I go through a lot of music for this project, so I don't always get the chance to do a lot of close listening throughout the week. I put on my featured artist whenever I have free time - in the car, while cooking dinner, while grading papers. Cramming in music whenever you have the time is not necessarily the best way to listen, and so I find myself predisposed to like stuff that can double as background music.
This created a bit of a problem when listening to the Streets this week. Their first album, Original Pirate Material, functions both as catchy music and as a lyrical adventure through the dregs of down-and-out London. Listening to every word added to my enjoyment of the album, but even if I couldn't devote my full attention I could still appreciate the Cockney accent played over grandiose hip-hop beats, or the catchy, delightfully out-of-tune hooks that began every chorus. It was music that was just as good as background noise for a party as it was for close listening, and I appreciated that.
So I was originally disappointed when I put on A Grand Don't Come For Free, and the hooks that had blown me away the first time were largely gone. Skinner had already been on the peripheral edge of hip-hop on his first album, but now he had moved into some sort of semi-rhythmic spoken word storytelling. A Grand Don't Come For Free weaves a day-in-the-life narrative of a down-on-his-luck bloke who loses a thousand pounds on the same day his television breaks.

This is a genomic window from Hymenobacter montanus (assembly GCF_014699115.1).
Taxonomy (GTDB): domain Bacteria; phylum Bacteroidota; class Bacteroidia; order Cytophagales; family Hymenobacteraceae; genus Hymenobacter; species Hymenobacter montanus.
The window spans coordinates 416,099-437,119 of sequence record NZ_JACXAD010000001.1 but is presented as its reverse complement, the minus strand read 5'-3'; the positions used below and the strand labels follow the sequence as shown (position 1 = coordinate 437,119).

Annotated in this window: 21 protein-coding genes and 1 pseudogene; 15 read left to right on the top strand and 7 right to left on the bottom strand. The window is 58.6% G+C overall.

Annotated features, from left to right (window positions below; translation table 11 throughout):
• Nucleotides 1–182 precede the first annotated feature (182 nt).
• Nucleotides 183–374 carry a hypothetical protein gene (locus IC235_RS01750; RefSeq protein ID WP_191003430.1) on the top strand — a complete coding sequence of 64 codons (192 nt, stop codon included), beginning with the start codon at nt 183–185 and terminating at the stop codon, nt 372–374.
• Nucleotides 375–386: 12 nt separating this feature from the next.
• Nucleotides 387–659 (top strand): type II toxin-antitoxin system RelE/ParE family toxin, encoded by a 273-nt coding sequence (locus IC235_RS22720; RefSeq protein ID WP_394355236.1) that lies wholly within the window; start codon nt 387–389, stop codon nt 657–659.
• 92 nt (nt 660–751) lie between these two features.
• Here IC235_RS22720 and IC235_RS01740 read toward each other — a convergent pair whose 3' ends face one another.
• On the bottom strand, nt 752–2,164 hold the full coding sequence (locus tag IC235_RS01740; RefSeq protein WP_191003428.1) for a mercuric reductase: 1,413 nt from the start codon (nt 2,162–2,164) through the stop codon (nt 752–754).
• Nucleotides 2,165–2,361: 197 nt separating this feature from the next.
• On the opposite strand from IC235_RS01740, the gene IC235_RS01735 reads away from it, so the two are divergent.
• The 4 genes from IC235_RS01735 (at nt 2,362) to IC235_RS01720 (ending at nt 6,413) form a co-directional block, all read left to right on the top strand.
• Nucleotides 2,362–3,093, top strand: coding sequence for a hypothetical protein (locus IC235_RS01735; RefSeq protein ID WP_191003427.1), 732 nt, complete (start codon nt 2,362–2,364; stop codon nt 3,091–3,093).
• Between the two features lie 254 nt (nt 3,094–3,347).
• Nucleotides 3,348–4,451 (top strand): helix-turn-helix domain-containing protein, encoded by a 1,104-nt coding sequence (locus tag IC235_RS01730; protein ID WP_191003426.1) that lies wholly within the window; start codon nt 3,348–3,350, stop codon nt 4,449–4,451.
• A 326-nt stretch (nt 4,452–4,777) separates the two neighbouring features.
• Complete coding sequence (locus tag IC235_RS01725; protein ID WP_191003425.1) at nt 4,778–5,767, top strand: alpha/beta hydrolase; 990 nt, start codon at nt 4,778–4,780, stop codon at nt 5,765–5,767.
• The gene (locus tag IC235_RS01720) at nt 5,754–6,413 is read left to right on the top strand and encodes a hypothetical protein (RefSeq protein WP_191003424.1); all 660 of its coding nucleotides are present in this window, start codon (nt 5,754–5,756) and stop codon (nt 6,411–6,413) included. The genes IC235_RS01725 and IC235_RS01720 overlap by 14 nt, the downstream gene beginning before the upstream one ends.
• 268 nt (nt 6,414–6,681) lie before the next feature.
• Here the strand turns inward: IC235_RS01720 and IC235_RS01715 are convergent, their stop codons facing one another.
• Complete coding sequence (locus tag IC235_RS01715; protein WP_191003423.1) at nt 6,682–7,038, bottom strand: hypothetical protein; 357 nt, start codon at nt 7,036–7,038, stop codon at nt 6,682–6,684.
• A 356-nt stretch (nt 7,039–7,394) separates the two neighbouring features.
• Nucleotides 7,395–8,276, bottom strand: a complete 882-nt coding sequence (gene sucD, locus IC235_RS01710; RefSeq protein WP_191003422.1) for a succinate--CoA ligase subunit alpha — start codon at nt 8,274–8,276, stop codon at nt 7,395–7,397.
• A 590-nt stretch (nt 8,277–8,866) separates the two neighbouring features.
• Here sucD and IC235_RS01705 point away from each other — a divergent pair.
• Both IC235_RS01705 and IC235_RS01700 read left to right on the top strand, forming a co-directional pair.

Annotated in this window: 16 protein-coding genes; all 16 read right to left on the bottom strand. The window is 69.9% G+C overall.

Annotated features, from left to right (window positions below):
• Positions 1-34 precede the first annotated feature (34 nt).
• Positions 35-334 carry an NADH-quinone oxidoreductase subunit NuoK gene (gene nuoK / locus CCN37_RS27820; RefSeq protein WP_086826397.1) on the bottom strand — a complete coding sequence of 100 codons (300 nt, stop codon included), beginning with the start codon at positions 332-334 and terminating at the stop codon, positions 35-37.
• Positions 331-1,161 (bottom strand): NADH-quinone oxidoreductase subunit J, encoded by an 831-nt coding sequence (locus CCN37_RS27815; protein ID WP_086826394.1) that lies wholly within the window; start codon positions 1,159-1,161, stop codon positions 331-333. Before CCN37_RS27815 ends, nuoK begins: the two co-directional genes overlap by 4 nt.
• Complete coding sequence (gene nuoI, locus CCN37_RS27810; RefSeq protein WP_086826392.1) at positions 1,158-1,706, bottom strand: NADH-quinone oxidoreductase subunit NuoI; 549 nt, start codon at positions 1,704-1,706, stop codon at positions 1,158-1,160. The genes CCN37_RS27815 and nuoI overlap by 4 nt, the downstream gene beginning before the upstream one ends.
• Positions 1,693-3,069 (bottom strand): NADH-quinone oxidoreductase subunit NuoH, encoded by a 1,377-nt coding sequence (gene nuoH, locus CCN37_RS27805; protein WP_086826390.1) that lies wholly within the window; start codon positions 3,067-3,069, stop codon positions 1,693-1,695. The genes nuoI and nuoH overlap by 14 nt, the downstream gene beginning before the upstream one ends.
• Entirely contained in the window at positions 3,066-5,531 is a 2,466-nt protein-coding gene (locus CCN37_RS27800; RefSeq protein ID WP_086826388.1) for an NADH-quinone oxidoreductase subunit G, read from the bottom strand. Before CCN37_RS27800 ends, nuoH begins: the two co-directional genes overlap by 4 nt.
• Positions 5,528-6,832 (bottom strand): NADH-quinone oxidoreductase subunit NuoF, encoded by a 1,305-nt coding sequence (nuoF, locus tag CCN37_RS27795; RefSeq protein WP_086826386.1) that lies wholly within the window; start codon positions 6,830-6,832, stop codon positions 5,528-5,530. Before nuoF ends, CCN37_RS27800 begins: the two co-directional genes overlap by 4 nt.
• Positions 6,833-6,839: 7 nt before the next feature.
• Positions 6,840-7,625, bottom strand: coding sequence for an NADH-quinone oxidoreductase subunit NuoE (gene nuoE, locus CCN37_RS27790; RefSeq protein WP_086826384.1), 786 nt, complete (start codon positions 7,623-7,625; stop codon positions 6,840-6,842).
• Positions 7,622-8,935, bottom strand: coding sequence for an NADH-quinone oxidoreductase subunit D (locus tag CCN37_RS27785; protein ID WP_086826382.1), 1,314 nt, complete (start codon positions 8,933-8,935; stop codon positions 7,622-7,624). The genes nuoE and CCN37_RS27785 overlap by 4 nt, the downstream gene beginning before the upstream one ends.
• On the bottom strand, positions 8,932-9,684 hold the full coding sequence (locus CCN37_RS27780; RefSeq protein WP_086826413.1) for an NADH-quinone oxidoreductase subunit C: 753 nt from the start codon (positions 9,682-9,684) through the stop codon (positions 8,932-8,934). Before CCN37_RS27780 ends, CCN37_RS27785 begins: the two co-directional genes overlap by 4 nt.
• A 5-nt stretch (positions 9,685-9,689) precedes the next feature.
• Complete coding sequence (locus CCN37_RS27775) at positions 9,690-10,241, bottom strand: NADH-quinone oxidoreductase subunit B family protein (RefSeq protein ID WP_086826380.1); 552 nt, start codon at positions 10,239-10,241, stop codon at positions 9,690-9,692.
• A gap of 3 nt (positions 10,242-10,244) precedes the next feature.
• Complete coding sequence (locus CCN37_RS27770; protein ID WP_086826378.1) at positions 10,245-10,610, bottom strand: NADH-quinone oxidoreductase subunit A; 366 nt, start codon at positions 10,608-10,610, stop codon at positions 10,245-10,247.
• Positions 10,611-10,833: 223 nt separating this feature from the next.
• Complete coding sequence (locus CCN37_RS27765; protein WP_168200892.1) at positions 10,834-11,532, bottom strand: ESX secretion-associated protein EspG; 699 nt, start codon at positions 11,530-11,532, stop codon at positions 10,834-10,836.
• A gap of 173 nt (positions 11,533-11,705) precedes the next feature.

It's interesting if you listen to it like you would a book on tape - there's a lot of fun little details, neat turns of phrase, and even an ending with a postmodern twist. But it's not something you can listen to lightly - even returning to the album and knowing the story, I found if I wasn't devoting my full attention to the story Skinner was weaving, I lost interest. The hooks and beats had fallen away to support pure storytelling.
This is not a bad thing, and Skinner's effort on A Grand Don't Come For Free is certainly original. Some tracks could only work with this combination of story and music - "Blinded by the Lights" is a song about the narrator wandering through a nightclub looking for his friends, and the music emulates the confusion of navigating a bar full of loud noises and bright lights. But, honestly, A Grand Don't Come For Free didn't do a whole lot for me this week, and I realize it's most because I don't have the spare time to sit down in my armchair and devote my full mental faculties to figuring out all the details of this story. I like the idea of a modern hip-hop bard crafting stories about the deadbeats of society; in practice, though, it was a bit too much for me to handle.